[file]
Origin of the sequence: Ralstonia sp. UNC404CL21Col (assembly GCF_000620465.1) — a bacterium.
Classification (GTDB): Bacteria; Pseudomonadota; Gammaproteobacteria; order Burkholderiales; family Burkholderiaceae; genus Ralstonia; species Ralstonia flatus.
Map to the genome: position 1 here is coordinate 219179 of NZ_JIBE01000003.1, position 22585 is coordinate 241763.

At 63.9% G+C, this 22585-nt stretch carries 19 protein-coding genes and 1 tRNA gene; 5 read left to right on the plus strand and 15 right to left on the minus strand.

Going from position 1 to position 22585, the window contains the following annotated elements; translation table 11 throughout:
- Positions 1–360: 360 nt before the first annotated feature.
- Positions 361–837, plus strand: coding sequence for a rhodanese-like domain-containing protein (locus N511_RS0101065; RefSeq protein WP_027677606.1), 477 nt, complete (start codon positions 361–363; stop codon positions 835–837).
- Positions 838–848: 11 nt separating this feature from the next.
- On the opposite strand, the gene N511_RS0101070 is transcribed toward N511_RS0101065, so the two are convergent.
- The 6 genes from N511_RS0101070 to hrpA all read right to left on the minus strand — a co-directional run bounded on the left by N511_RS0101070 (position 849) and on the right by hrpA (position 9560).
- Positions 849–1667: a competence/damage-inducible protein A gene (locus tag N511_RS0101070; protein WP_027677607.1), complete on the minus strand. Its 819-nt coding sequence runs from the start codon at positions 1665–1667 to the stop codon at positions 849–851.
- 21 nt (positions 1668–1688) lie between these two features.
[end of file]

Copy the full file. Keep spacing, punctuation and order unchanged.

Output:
Origin of the sequence: Ralstonia sp. UNC404CL21Col (assembly GCF_000620465.1) — a bacterium.
Classification (GTDB): Bacteria; Pseudomonadota; Gammaproteobacteria; order Burkholderiales; family Burkholderiaceae; genus Ralstonia; species Ralstonia flatus.
Map to the genome: position 1 here is coordinate 219179 of NZ_JIBE01000003.1, position 22585 is coordinate 241763.

At 63.9% G+C, this 22585-nt stretch carries 19 protein-coding genes and 1 tRNA gene; 5 read left to right on the plus strand and 15 right to left on the minus strand.

Going from position 1 to position 22585, the window contains the following annotated elements; translation table 11 throughout:
- Positions 1–360: 360 nt before the first annotated feature.
- Positions 361–837, plus strand: coding sequence for a rhodanese-like domain-containing protein (locus N511_RS0101065; RefSeq protein WP_027677606.1), 477 nt, complete (start codon positions 361–363; stop codon positions 835–837).
- Positions 838–848: 11 nt separating this feature from the next.
- On the opposite strand, the gene N511_RS0101070 is transcribed toward N511_RS0101065, so the two are convergent.
- The 6 genes from N511_RS0101070 to hrpA all read right to left on the minus strand — a co-directional run bounded on the left by N511_RS0101070 (position 849) and on the right by hrpA (position 9560).
- Positions 849–1667: a competence/damage-inducible protein A gene (locus tag N511_RS0101070; protein WP_027677607.1), complete on the minus strand. Its 819-nt coding sequence runs from the start codon at positions 1665–1667 to the stop codon at positions 849–851.
- 21 nt (positions 1668–1688) lie between these two features.